It is especially advantageous to formulate compositions in dosage unit form for ease of administration and uniformity of dosage. Dosage unit form as used in the specification and claims herein refers to physically discrete units suited as unitary dosages for the animal subjects to be treated, each unit containing a predetermined quantity of active material calculated to produce the desired therapeutic effect in association with the required pharmaceutical carrier. The specification for the novel dosage unit forms of the invention are dictated by and directly dependent on (a) the unique characteristics of the active material and the particular therapeutic effect to be achieved and (b) the limitations inherent in the art of compounding such an active material for the treatment of disease in living subjects having a diseased condition in which bodily health is impaired as disclosed in detail in this specification.

The dosage of the principal active ingredient for the treatment of the indicated conditions depends upon the age, weight and condition of the subject being treated; the particular condition and its severity; the particular form of the active ingredient, the potency of the active ingredient, and the route of administration. A daily dose of from about 0.01 to about 100 mg/kg of body weight given singly or in divided doses of up to 5 times a day or by continuous infusion embraces the effective range for the treatment of most conditions for which the novel compounds are effective and substantially non-toxic. For a 75 kg subject, this translates into between about 0.75 and about 7500 mg/day. If the dosage is divided for example, into three individual dosages, these will range from about 0.25 to about 2500 mg. of the active ingredient. The preferred range is from about 0.1 to about 50 mg/kg of body weight/day with about 0.2 to about 30 mg/kg of body weight/day being more preferred.

The principal active ingredient is compounded for convenient and effective administration in effective amounts with a suitable pharmaceutically-acceptable carrier in dosage unit form as hereinbefore disclosed. A unit dosage form can, for example, contain the principal active ingredient in amounts ranging from about 0.1 to about 1000 mg., with from about 1.0 to about 500 mg. being preferred. Expressed in proportions, the active ingredient is generally present in from about 0.1 to about 500 mg/ml of carrier. In the case of compositions containing supplementary active ingredients, the dosages are determined by reference to the usual dose and manner of administration of the said ingredients.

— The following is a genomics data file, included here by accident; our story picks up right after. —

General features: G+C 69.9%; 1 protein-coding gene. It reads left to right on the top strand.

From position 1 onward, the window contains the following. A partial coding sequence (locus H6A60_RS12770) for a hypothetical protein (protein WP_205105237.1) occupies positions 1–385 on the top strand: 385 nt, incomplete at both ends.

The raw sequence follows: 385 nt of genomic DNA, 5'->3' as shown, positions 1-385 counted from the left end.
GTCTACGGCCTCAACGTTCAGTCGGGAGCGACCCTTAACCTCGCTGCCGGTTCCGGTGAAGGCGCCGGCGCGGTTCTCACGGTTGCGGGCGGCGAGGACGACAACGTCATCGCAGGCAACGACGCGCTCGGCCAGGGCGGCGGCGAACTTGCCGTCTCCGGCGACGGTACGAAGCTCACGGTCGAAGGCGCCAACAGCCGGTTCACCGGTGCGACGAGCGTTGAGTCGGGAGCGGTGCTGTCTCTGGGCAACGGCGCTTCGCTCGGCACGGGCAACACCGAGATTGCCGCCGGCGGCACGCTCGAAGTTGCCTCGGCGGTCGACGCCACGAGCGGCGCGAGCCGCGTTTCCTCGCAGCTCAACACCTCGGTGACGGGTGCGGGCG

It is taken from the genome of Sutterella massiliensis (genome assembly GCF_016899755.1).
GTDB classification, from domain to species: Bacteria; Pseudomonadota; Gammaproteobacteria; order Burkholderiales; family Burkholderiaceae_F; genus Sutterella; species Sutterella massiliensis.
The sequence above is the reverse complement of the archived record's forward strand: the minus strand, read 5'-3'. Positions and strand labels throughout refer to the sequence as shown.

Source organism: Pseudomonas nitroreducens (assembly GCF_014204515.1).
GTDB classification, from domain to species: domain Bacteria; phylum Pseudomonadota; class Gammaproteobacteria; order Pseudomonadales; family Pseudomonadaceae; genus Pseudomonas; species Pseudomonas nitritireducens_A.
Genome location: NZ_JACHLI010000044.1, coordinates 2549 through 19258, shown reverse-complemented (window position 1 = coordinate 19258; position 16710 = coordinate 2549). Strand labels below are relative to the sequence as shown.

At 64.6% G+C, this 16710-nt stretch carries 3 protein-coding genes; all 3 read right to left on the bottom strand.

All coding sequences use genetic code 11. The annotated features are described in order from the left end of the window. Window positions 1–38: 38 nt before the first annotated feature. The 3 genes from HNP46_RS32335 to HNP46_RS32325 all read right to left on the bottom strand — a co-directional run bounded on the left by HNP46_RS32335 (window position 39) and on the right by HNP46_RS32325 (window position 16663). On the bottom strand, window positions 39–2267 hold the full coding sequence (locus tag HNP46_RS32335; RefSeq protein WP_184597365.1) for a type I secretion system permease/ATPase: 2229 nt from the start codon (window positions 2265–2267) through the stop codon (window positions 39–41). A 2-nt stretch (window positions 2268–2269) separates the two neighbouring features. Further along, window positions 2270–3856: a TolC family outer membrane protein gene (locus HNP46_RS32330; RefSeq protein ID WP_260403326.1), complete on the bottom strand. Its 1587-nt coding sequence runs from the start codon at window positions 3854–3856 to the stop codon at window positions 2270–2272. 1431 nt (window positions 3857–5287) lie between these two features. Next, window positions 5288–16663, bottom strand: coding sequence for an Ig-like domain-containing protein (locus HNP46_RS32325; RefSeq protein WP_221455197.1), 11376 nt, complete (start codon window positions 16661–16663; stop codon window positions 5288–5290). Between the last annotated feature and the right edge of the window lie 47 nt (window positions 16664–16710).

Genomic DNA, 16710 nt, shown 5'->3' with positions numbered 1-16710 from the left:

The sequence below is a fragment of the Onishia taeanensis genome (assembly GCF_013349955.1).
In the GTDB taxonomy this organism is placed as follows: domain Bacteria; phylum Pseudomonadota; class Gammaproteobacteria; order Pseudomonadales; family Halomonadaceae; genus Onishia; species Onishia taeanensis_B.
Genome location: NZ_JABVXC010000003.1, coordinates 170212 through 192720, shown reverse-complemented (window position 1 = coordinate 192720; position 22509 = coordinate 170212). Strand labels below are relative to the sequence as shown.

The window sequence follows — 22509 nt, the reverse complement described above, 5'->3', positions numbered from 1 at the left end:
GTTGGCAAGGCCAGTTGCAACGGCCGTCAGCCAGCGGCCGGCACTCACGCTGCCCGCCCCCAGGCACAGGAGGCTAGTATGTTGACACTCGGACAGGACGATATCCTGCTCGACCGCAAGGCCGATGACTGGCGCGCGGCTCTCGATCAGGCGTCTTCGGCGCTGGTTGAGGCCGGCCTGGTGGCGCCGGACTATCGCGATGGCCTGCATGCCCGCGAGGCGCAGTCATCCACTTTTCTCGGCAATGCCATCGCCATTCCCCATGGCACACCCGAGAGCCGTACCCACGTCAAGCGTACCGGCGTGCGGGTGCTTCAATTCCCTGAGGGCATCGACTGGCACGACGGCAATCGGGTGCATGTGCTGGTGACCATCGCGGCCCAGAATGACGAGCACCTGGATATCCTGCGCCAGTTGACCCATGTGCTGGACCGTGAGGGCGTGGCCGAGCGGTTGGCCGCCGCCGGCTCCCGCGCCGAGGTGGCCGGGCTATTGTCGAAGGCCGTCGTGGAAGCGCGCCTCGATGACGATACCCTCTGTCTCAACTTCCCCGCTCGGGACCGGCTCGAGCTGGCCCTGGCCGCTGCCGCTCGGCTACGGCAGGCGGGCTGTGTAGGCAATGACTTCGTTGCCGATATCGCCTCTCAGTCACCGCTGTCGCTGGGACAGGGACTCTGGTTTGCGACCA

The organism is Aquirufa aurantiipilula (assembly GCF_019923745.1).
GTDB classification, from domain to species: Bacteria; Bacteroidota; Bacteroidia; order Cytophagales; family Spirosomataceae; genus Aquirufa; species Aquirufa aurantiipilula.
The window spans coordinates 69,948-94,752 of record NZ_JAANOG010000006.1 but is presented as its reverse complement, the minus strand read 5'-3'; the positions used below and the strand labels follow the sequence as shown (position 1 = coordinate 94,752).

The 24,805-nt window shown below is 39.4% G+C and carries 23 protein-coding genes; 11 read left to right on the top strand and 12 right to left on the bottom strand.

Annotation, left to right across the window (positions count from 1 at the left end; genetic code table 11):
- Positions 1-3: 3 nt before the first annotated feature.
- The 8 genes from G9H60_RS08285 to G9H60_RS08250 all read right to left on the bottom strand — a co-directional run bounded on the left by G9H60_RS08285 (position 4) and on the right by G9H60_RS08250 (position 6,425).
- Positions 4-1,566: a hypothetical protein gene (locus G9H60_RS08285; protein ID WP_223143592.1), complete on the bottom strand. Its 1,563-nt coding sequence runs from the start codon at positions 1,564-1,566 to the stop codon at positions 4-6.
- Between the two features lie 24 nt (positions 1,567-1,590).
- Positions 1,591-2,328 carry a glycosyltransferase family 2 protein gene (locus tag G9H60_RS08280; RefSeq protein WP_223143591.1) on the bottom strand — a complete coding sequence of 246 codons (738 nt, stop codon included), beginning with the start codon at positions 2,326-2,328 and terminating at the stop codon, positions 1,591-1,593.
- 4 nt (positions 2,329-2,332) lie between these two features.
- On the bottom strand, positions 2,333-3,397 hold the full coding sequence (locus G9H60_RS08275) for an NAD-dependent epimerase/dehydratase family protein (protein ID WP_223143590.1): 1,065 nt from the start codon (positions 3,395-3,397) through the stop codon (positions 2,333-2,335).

Antitumor treatment comprises the administration of any of the compounds of this invention in an acceptable pharmaceutical formulation at the effective therapeutic dosage. It is understood that chemotherapy can require the use of any of the compounds of this invention bound to an agent which facilitates targeting the compound to the tumor cells. The agent may be chosen from, for example, monoclonal or polyclonal antibodies, proteins and liposomes. The compounds of this invention could also be administered as monomeric, dimeric or oligomeric metal chelate complexes with, for example iron, magnesium or calcium.

The compounds of the invention exhibit in vitro antitumor or anticancer activity, most notably, antitumor or anticancer activity with human breast cancer, leukemia, colon cancer, lung cancer, renal cancer, ovarian cancer, CNS cancer and melanoma.

Certain of the above-described intermediates employed in the synthesis of compounds of the invention are also of interest from a pharmacological standpoint. As with the compounds (11), the intermediates are preferably administered as a pharmaceutical composition for the treatment of the conditions listed above, and may be administered in the dosages noted above for the compounds (11). Moreover, the intermediates may be administered as pharmaceutically acceptable salts or as metal chelate complexes where appropriate, and may be administered in admixture with other of the intermediates compounds, and/or with compounds of the formula (11), and/or with one or more of the therapeutic agents or agents targeting cancer or tumor cells.